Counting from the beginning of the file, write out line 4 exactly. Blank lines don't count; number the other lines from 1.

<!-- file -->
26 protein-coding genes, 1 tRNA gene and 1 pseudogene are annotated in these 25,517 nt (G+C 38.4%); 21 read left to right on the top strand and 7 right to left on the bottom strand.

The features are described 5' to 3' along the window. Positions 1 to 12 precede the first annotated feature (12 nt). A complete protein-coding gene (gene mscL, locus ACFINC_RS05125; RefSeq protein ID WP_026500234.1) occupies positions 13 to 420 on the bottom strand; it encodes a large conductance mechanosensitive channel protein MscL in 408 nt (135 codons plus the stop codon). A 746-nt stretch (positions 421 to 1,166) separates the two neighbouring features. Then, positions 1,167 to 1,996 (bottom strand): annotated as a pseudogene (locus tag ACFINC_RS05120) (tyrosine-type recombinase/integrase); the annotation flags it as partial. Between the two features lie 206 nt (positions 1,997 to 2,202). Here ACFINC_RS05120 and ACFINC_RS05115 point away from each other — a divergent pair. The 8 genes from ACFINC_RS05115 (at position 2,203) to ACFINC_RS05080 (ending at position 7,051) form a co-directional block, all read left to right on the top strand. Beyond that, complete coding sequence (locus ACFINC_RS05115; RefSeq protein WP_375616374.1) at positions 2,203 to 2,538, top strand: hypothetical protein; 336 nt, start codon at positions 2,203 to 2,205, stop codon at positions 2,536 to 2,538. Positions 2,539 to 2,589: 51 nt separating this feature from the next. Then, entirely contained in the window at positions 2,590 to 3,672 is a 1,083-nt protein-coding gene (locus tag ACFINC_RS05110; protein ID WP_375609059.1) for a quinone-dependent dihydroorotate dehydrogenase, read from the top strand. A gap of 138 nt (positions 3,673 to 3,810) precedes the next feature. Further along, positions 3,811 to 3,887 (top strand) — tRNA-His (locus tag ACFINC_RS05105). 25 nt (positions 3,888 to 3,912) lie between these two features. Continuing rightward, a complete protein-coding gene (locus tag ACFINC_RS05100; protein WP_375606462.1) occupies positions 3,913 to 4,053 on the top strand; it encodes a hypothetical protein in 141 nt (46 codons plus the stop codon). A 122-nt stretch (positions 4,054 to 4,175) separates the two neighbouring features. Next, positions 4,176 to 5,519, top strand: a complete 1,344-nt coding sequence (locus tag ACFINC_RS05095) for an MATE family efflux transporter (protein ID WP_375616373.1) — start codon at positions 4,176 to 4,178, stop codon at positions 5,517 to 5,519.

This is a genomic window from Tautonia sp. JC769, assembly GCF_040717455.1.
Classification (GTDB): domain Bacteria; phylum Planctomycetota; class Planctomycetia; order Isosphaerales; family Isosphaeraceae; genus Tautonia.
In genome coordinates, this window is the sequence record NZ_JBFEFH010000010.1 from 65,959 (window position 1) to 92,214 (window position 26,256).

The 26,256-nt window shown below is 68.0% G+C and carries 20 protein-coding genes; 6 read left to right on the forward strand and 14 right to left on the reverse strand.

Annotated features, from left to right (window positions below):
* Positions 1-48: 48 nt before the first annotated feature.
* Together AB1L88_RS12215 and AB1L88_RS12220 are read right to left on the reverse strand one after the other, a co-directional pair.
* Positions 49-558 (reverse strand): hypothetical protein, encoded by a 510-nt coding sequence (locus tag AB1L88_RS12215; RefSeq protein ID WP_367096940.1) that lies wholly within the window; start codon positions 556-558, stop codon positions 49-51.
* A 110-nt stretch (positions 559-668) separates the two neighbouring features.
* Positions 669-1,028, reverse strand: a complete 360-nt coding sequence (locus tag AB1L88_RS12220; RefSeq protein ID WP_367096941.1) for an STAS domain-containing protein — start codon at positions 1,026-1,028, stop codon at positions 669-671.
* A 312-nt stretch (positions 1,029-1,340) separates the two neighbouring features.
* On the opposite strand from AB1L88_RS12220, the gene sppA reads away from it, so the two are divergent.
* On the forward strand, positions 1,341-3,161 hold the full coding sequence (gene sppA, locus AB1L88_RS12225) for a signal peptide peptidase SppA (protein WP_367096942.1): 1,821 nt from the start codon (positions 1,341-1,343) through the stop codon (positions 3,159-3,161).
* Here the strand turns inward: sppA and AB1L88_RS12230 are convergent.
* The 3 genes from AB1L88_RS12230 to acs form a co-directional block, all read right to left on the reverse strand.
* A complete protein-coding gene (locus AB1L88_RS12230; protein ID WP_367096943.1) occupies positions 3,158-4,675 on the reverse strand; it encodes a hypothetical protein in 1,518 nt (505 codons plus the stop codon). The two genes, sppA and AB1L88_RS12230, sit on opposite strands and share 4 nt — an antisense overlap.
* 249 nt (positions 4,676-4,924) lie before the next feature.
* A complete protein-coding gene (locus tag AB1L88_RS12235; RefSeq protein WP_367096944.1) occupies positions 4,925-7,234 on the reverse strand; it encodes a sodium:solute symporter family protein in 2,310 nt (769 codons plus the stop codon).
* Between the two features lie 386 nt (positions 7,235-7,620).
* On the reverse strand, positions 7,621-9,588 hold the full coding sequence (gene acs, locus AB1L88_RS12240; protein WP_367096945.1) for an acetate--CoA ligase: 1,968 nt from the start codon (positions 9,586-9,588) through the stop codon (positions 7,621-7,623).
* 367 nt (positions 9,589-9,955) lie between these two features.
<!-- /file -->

Classification (GTDB): domain Bacteria; phylum Planctomycetota; class Planctomycetia; order Isosphaerales; family Isosphaeraceae; genus Tautonia.